The Thrax room at the show was one of the most dedicated in terms of it acoustics and looks. Yes, it takes time and a lot of effort, but do you really want to miss the best chance to sound good at the world’s most important high-end audio show?


Angel Despotov’s Analog Domain amplifiers are steady show contenders. This year Analog Domain partnered with all-new Marten Mingus Quintet speakers.  It was the first time I’ve heard Martens transferring the musical energy with objective virtues.  There is no doubt that Analog Domain was guilty of the crime : ) by injecting life, control, weight and contour that is usually missing.


Backes & Muller might not be so well-known in the global market, but their market presence was always very strong in the German market. This year they showed both BM 35 active floor-stander speakers and smaller Backes & Muller BM 20 speakers.  Both presented nice involving sounds with spot-on timbre.  The BM 35 system was just a bit too powerful and mighty for the room, but their smaller brothers found better balance.


The Gryphon Audio Kodo speaker system sets another milestone in the history of the iconic high-end audio company from Denmark.

These are Gryphon’s biggest speakers ever, and the Kodo name reflects clearly the massiveness and delicacy of the legendary Japanese traditional drum. The Tweeter and mid-driver tower comes as a stacked system consisting of three modules.
The Kodo’s cabinets are made from MDF covered by aluminum side panels, and buyers can order any colour combination.  The Kodo bass towers are powered by 1000 watt dedicated power amplifiers, and volume can be set by remote control.  The bass towers can go down to an impressive 6hz. With sensitivity of 96db the Kodos can be driven by even a low-powered amplifier.
I would really love to explore Flemming’s latest creation in a dedicated listening room.


I felt lucky to return to the Vitus Audio room just at the right time.  At a customer’s request Vitus Audio’s mighty amplifier was paired with the Göbel High End speakers. This was a rare and more than interesting/unexpected combination and this setup kept many demanding ears engaged for prolonged listening.
I’ve been bitten by the Vitus back when I heard the Vitus Audio Master Class connected with the Avantgarde Acoustics horn speakers where it finally clicked for me. In a similar way my inner clock was instantly readjusted when Göbel High End speakers were paired with Vitus electronics.


If Manuel Huber appears for the show it is always pleasure to see him and to listen to his charismatic presentation. Manuel really loves music and he encapsulates his life-long enthusiasm and know-how into his products.

For this year FM Acoustics prepared the all-new FM 123 De Click De Clacker phono stage. This is a trickle-down version of the unique feature from their reference phono stage. For people with large collections of vinyl records this opens up the door to 80 percent of the performance from the bigger brother at a much more affordable price.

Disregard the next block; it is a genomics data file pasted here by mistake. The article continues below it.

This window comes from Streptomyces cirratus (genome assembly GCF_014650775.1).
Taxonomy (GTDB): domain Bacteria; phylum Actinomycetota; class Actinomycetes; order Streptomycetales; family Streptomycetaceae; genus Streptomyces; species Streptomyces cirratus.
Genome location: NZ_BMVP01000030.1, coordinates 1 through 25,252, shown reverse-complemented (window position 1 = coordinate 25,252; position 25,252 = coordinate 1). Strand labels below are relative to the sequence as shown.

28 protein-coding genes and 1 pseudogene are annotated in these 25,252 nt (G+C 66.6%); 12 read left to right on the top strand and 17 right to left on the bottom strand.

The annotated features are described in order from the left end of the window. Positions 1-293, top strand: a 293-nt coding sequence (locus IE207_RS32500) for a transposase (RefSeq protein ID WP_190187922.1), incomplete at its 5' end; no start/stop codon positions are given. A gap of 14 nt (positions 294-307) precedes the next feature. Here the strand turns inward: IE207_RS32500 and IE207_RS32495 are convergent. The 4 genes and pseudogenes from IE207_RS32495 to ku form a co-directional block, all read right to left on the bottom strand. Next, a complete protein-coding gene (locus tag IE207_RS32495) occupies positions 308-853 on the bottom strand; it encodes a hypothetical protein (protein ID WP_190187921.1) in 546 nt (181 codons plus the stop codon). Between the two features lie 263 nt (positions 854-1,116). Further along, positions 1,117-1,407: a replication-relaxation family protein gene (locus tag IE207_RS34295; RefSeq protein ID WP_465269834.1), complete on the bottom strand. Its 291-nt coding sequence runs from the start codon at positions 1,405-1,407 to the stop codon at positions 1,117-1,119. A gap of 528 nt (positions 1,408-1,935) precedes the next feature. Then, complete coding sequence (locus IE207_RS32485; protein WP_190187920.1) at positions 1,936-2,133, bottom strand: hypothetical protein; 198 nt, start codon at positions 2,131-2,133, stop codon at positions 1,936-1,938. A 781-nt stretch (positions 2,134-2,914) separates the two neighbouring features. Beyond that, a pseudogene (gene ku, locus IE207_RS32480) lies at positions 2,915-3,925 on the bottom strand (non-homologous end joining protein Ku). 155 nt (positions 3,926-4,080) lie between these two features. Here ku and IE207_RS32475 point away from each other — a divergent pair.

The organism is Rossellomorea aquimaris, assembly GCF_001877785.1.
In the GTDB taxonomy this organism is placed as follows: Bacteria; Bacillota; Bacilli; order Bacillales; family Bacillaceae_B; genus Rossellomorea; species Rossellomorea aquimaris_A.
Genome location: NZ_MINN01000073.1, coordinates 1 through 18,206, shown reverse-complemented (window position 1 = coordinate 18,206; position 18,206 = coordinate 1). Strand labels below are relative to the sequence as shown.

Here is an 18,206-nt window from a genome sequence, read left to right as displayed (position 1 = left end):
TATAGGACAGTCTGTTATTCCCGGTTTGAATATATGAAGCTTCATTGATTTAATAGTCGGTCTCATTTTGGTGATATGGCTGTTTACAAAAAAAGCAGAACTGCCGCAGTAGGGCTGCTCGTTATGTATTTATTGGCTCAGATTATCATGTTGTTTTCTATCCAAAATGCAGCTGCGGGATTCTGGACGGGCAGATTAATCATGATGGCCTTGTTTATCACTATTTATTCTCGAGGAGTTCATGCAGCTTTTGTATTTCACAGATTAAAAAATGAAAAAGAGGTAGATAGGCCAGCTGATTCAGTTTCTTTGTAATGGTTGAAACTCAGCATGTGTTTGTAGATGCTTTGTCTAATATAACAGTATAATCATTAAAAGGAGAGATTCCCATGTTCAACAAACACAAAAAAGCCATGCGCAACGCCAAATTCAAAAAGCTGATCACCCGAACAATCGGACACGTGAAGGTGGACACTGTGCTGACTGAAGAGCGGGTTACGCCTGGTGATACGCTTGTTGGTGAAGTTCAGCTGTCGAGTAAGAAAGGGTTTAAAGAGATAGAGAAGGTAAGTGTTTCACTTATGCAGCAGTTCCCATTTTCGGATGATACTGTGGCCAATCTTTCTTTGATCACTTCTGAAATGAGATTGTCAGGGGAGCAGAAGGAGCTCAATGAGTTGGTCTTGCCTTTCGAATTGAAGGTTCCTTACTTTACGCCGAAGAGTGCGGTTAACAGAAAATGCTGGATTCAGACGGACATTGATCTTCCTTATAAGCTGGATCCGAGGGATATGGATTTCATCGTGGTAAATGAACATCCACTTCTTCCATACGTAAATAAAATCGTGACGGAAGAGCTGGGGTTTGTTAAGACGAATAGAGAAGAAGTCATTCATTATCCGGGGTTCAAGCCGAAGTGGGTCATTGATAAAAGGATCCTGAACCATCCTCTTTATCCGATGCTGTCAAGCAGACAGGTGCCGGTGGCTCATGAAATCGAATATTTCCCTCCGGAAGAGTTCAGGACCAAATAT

As usual CH Precision electronics were playing with Vivid Audio speakers. They have become steady partners along with a TechDAS analog front-end and the complete system always renders the music with great transparency, detail and an absence of the sound being glued to the speakers.
CH Precision revealed its new I1 100 watt per channel integrated amplifier acting as a one box music hub with both digital and analog inputs and preamplifier out. You can add phono and streaming options and, with the phono upgrade, one can actually have three phono inputs!
Florian told me that they didn’t want to do any compromises and that the I1 is a full-blooded CH Precision product with the same uncompromising performance as their separate models. As such it is priced accordingly at approximately 27.000 EUR.


One of the other rooms that offered a pleasing aesthetic and large drool factor was the Kaiser Kawero - Audio Note Japan Kondo joint venture.  I am not sure of the exact price for the whole system, but I’m sure that all the electronics alone would hit the half-million spot.  This German and Japanese high-end audio extravagance for sure satisfied many of the attendees.

The room was a bit too big to handle the lower frequencies in a balanced way, but there were a lot of common points seamlessly integrated coming from both brands with many virtues of the sound performance proving great synergy. Some power reserve was lacking to drive the Classics to their full potential. Nevertheless, for many it was just a grand treat to experience this ultra-exotic setup and to get a greater glimpse into the sonic DNA of both companies.


Italian connection. Diesis Audio and Angstrom Research partnered for this Munich show, although with a silent display. Since many people asked me more about both brands we’ll do a joint presentation in the Mono and Stereo manor premises in an upcoming month. Stay tuned . . .


Meeting the good, positive folks from The Bespoke Audio Company is always a pleasant treat. Their passive preamplifier already is found in many happy homes where passive transfer of the gain makes sense and is matched by the source and power amplifier.  As I’ve described in my review, The Bespoke Audio Company preamplifier works more like a gear box transmission of the energy than in a typical way of dealing with gain through active stages. Where applicable, this preamplifier encapsulates the meaning of the meaning of the straight wire gain in the best way.